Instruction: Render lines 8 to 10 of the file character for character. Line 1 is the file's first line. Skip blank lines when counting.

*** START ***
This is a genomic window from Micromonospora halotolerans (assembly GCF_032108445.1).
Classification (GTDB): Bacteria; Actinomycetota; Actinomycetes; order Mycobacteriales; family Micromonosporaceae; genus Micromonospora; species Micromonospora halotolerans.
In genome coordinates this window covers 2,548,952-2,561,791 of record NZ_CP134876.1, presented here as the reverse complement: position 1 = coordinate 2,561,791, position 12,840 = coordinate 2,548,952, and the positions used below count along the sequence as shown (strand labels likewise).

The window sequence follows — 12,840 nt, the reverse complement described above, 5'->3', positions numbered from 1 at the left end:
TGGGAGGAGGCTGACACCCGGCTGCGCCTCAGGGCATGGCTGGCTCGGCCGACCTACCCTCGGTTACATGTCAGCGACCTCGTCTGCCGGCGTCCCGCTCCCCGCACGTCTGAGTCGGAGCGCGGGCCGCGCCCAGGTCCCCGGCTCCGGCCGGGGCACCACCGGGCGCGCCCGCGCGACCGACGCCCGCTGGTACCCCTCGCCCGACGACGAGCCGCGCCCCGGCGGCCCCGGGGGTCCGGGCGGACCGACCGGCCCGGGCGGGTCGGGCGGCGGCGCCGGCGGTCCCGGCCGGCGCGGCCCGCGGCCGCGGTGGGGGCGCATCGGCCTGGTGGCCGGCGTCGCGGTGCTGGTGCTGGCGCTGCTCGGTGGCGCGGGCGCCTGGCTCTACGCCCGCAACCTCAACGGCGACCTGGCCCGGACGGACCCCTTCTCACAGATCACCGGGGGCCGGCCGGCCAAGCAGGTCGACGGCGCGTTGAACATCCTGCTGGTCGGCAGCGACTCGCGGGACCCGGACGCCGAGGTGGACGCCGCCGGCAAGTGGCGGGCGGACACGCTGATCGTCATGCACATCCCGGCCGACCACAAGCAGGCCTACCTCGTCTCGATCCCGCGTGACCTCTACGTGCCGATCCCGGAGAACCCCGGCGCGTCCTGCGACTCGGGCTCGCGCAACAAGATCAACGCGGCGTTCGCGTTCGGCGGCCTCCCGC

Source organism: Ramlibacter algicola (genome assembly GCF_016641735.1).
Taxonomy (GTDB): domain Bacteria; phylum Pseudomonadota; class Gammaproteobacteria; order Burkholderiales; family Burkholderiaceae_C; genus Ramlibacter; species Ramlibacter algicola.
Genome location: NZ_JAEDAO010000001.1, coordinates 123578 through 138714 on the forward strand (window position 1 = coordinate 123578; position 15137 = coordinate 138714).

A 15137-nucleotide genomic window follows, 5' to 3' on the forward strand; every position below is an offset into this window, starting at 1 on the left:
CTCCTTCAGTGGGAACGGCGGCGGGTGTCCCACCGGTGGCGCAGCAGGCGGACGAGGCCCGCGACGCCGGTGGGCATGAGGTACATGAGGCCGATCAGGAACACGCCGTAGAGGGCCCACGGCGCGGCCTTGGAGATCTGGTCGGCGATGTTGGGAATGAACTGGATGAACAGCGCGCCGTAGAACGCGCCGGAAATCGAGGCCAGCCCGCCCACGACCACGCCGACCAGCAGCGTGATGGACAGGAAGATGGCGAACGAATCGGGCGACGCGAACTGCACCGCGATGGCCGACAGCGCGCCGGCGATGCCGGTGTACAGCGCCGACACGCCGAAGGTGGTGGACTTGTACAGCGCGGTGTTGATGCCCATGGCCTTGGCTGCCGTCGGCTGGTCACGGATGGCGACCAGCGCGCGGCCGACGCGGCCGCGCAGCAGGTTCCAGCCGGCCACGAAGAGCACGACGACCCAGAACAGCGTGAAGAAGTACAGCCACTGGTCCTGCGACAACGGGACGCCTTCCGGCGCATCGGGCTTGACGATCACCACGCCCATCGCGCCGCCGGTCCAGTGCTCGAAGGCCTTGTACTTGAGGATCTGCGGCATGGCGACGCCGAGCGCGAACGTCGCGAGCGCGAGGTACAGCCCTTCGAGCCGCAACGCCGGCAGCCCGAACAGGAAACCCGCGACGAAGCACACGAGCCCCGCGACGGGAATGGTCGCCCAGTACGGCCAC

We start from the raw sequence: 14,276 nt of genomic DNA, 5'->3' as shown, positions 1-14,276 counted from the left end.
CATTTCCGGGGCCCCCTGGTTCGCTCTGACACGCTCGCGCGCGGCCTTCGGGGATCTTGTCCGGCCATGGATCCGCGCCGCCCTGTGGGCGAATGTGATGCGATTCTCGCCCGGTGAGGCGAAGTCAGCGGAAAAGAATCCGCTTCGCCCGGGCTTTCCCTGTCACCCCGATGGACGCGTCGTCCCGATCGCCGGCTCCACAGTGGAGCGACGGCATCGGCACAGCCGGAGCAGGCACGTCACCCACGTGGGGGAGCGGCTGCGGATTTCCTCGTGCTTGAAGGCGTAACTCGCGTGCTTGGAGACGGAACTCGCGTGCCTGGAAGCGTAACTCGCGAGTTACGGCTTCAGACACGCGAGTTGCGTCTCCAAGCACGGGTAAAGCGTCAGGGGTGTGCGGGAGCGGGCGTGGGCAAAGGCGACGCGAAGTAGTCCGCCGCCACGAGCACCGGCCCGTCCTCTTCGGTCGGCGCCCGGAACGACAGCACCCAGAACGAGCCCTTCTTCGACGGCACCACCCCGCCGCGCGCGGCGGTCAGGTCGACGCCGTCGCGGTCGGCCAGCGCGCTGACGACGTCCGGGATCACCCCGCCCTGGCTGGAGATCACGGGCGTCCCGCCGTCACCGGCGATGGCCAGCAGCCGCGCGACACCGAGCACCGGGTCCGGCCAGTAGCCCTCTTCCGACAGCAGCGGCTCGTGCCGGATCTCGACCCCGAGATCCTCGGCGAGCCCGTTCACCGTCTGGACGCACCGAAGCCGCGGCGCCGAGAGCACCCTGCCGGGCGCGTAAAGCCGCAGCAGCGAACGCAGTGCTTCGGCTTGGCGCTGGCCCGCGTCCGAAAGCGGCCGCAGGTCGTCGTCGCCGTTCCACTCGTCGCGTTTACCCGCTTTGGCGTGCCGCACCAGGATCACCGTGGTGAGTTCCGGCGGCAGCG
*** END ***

Genome location: NZ_JAEDAO010000001.1, coordinates 123578 through 138714 on the forward strand (window position 1 = coordinate 123578; position 15137 = coordinate 138714).

A 15137-nucleotide genomic window follows, 5' to 3' on the forward strand; every position below is an offset into this window, starting at 1 on the left:
CTCCTTCAGTGGGAACGGCGGCGGGTGTCCCACCGGTGGCGCAGCAGGCGGACGAGGCCCGCGACGCCGGTGGGCATGAGGTACATGAGGCCGATCAGGAACACGCCGTAGAGGGCCCACGGCGCGGCCTTGGAGATCTGGTCGGCGATGTTGGGAATGAACTGGATGAACAGCGCGCCGTAGAACGCGCCGGAAATCGAGGCCAGCCCGCCCACGACCACGCCGACCAGCAGCGTGATGGACAGGAAGATGGCGAACGAATCGGGCGACGCGAACTGCACCGCGATGGCCGACAGCGCGCCGGCGATGCCGGTGTACAGCGCCGACACGCCGAAGGTGGTGGACTTGTACAGCGCGGTGTTGATGCCCATGGCCTTGGCTGCCGTCGGCTGGTCACGGATGGCGACCAGCGCGCGGCCGACGCGGCCGCGCAGCAGGTTCCAGCCGGCCACGAAGAGCACGACGACCCAGAACAGCGTGAAGAAGTACAGCCACTGGTCCTGCGACAACGGGACGCCTTCCGGCGCATCGGGCTTGACGATCACCACGCCCATCGCGCCGCCGGTCCAGTGCTCGAAGGCCTTGTACTTGAGGATCTGCGGCATGGCGACGCCGAGCGCGAACGTCGCGAGCGCGAGGTACAGCCCTTCGAGCCGCAACGCCGGCAGCCCGAACAGGAAACCCGCGACGAAGCACACGAGCCCCGCGACGGGAATGGTCGCCCAGTACGGCCAC